“Writing didn’t develop in Israel until the eleventh century BCE at the earliest, about two hundred years after the period of the purported conquest of Canaan.”
Thom Stark, "Is God a Moral Compromiser" p 249, criticising Copan for suggesting Joshua wrote Joshua. The reason, writing did not develop in that region to [sic] after the 11th century.
“what the Amarna Letters tell us is that Jerusalem and Shechem were under the direct control of Egypt, in fact, under the control of the Pharaoh. The vassal kings of Canaan lived in these fortified cities, along with civilian inhabitants, as we’ve already established. It’s also worth noting that the Amarna Letters do not contain correspondences between Egypt and the kings of Jericho and Ai. Why is that? Well, probably because Jericho and Ai were ruins, and had no vassals.”
Thom Stark, “Is God a Moral Compromiser” p 304, citing writings in Canaan from the time of the conquest, two hundred years before he claimed there was writing in the region, to prove Copan is mistaken for believing Jericho existed.
“Referencing the Amarna Letters (mid-fourteenth century BCE) correspondences between Egyptian officials and Canaanite rulers and officials, written in Akkadian cuneiform, Hess begins by noting that the Akkadian term “king” is used throughout to refer to the Pharaoh. The Akkadian word is šarru, and its logographic Sumerian equivalent (also used in the letters) is LUGAL. The kings of Canaan, in their letters to Pharaoh, address him thus: ana šarri beliya, “to the king my lord.” However, this same word is sometimes used for the Canaanite kings themselves. For instance, the king of Hazor refers to himself as šarru of Hazor (“king of Hazor”)."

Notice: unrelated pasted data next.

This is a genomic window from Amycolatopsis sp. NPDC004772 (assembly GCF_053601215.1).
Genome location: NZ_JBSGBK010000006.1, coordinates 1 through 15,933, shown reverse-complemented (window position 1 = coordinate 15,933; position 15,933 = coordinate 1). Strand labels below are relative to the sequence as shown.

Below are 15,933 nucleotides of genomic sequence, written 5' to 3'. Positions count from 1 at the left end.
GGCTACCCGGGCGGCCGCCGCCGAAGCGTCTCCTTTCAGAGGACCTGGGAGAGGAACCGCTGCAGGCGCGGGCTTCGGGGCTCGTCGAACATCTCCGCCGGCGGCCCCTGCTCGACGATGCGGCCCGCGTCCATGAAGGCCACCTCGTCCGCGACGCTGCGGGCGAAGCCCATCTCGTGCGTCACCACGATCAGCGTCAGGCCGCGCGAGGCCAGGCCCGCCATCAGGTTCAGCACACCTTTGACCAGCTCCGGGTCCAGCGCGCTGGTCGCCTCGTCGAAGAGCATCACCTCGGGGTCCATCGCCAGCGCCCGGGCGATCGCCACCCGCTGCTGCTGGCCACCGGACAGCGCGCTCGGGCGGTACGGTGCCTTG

Thom Stark, "Is God a Moral Compromiser" p 301-302, now referring to writing in Canaan from the fourteenth century, several centuries before the 11th century again to argue Copan is mistaken.
What Matt thinks is that I've contradicted myself, and he thinks these quotes display that contradiction. Matt's supporters agree:
In response to Matt's post, Brendan Malone writes, "Gold." Cory Tucholski writes, "Thom Stark was inconsistent in his argumentation? Whoa. In other news, the sun rose and is expected to set." Joe Coppa writes, "I'm glad to see Stark and his claims addressed. There are more and more of these guys popping up all the time. They become the darlings of internet atheists like John Loftus et al. Another former believer turned atheist ((Note: I am not an atheist.)) I'm seeing a lot of on you tube is Matt Dillahunty of 'The Atheist Experience.' I'm sure it takes a considerable amount of time and patience to respond to all of the claims of the skeptics. Thanks for your effort, Matthew!" Cornell Schuch writes, "Nice take down!!"
Zing, zing, zing, the hollow bells of ignorance ring.
So, Matt's "argument" is that because I said writing didn't exist in Israel until after Joshua's period, and also that writing existed in the region of Canaan before Joshua's period, I'm a dolt. (My word, not Matt's. It's just implied.) Well, what Matt has done is twofold: (1) he has twisted the meaning of my quote on writing in Israel in order to make it conflict with the other quotes on the Amarna Letters, and (2) he has displayed that he doesn't have a basic working knowledge of how languages developed among various peoples in the ancient world.